For moving through your presentation as you’re creating it, use these shortcuts in Light Table view:

Select the first slide: Command + Up arrow

Select the last slide: Command + Down arrow

Expand your selection to the next slide: Shift + Right arrow

Expand your selection to the previous slide: Shift + Left arrow

Expand your selection to the first slide: Shift + Command + Up arrow

Expand your selection to the last slide: Shift + Command + Down arrow

Go to the next slide: Right arrow

Go to the previous slide: Left arrow

Using keyboard shortcuts for Keynote on Mac can help you not only create your slideshow faster but navigate while you play it easier.

For more, browse through our Keyboard Shortcuts section for controlling other Mac apps.

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Top 10 Keyboard Shortcuts For Snagit For Mac – Webnots

Snagit is one of the top notch image capturing and video recording apps for Mac. Though you can use the default Screenshot app, processing of images need a quality app like Snagit. When using Snagit, you will be using certain functions like trimming the image frequently. Using keyboard shortcuts for such frequently used functions can save you lots of time.

Snagit Editor for Mac

Top 10 Keyboard Shortcuts for Snagit Mac 1. Command + Shift + O – Grab text from image

Do you know that Snagit has built-in tool for Optical Character Recognition? Yes, you can easily select the text portion on an image and grab the text with a keyboard shortcut. First, select a text on image using “Selection” tool and press “Command + Shift + O” keys. This will open a “Grab Text Results” box and show you the text content for you to copy.

Grab Text from Image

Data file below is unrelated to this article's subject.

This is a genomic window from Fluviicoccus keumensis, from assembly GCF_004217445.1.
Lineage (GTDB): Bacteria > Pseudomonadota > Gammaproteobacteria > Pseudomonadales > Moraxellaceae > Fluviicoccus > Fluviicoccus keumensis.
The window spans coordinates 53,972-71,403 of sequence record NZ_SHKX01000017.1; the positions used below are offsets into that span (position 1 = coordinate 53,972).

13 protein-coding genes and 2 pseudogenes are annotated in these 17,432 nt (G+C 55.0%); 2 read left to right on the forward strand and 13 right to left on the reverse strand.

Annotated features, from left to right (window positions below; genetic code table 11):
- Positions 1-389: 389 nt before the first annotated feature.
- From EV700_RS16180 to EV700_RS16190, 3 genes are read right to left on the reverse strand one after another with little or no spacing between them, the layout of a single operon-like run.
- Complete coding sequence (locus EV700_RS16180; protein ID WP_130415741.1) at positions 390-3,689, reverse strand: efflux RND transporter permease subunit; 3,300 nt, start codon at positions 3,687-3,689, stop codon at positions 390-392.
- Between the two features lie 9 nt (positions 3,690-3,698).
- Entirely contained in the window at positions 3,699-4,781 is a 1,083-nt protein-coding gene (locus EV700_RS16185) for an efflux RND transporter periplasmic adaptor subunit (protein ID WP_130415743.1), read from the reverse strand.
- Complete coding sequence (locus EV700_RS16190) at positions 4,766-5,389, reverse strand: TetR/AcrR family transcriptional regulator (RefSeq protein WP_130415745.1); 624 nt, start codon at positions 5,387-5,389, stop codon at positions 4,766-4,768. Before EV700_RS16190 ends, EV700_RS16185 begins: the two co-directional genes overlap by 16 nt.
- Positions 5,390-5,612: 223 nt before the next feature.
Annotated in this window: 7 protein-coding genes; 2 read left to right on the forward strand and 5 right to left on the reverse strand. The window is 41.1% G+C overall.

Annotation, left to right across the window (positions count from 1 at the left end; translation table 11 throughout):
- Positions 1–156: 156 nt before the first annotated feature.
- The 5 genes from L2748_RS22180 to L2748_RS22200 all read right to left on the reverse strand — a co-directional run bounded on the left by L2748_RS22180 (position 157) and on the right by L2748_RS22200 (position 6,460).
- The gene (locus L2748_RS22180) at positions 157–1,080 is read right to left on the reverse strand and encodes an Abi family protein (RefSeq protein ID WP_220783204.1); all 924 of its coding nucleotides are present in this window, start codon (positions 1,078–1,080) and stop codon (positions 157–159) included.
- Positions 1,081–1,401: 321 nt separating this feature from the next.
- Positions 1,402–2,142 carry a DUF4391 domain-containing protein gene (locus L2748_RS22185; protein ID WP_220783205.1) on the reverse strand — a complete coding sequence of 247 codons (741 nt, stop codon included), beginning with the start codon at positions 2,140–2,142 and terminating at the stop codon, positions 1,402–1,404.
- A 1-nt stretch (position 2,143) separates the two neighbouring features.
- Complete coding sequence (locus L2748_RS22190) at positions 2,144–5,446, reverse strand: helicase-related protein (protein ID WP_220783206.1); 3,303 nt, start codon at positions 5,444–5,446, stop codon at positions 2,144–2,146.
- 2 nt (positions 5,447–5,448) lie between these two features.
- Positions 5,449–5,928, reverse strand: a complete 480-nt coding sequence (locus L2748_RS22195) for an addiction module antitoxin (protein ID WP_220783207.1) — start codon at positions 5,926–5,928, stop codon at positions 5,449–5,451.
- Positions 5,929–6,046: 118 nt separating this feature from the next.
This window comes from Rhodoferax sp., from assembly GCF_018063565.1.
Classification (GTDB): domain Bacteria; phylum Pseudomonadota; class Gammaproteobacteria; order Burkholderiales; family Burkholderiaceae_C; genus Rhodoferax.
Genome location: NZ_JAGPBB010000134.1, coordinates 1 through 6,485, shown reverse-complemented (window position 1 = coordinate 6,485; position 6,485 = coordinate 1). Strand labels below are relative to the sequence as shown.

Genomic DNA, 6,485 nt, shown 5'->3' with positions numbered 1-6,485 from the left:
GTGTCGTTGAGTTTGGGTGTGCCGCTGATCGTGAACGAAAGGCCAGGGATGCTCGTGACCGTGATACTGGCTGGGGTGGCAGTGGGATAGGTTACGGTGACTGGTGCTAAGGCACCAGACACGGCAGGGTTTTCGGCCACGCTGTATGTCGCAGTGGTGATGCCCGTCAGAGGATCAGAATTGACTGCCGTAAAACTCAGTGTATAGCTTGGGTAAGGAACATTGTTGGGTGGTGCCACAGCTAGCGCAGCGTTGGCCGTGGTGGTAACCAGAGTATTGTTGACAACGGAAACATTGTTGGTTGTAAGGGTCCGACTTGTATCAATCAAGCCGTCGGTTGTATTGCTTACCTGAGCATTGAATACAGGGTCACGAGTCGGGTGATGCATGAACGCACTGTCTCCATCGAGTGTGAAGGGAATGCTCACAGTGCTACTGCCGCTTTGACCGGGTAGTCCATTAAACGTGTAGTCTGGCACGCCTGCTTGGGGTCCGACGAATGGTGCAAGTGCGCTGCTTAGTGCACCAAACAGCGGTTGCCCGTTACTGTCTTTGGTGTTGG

2. Command + Shift + X – Trim image

Sometimes your image may have plain white or no background beyond the required portions. Simply press, “Command + Shift + X” keys to trim the image and remove the outside portion.

3. Control + Shift + T – Flatten All

Snagit allows you to create image with multiple layers. This means you can copy and paste one image on another and bring to front or back to adjust. The layering also allows to drag each element on the image like text, stamps, etc. to move independently. When you are done with the complete image, press “Control + Shift + T” to flatten all parts and make it a single image.

4. Command + Shift + Z – Save as to Select Image Quality

Quality of an image highly depends on the type of extension you choose to save. PNG is good for high quality images with transparent background. However, you can’t adjust the image size with PNG. On other hand, JPEG allows equal quality with an option to adjust the image quality thus reducing the size. When your image is ready, press “Command + Shift + Z” shortcuts keys to open “Save As” menu.

Trim and Image Quality

Select, “jpg” option from the “Format” dropdown on the bottom of the pop-up. Now you will see a quality slider which you can slide to reduce the quality of the image. We recommend you choosing 60% to 70% quality for the instructional images used on webpages. Since webpages need to load each image as a separate HTTP request, this size reduction will help a lot in improving the page loading speed.

5. Command + , – Preferences to Set Keyboard Shortcuts

If you don’t like any of the existing keyboard shortcuts on Snagit, you can customize it from the preferences section. Press, “Command + ,” and open Snagit preferences section. Go to “Keyboard” tab to change the hot keys for the available shortcuts.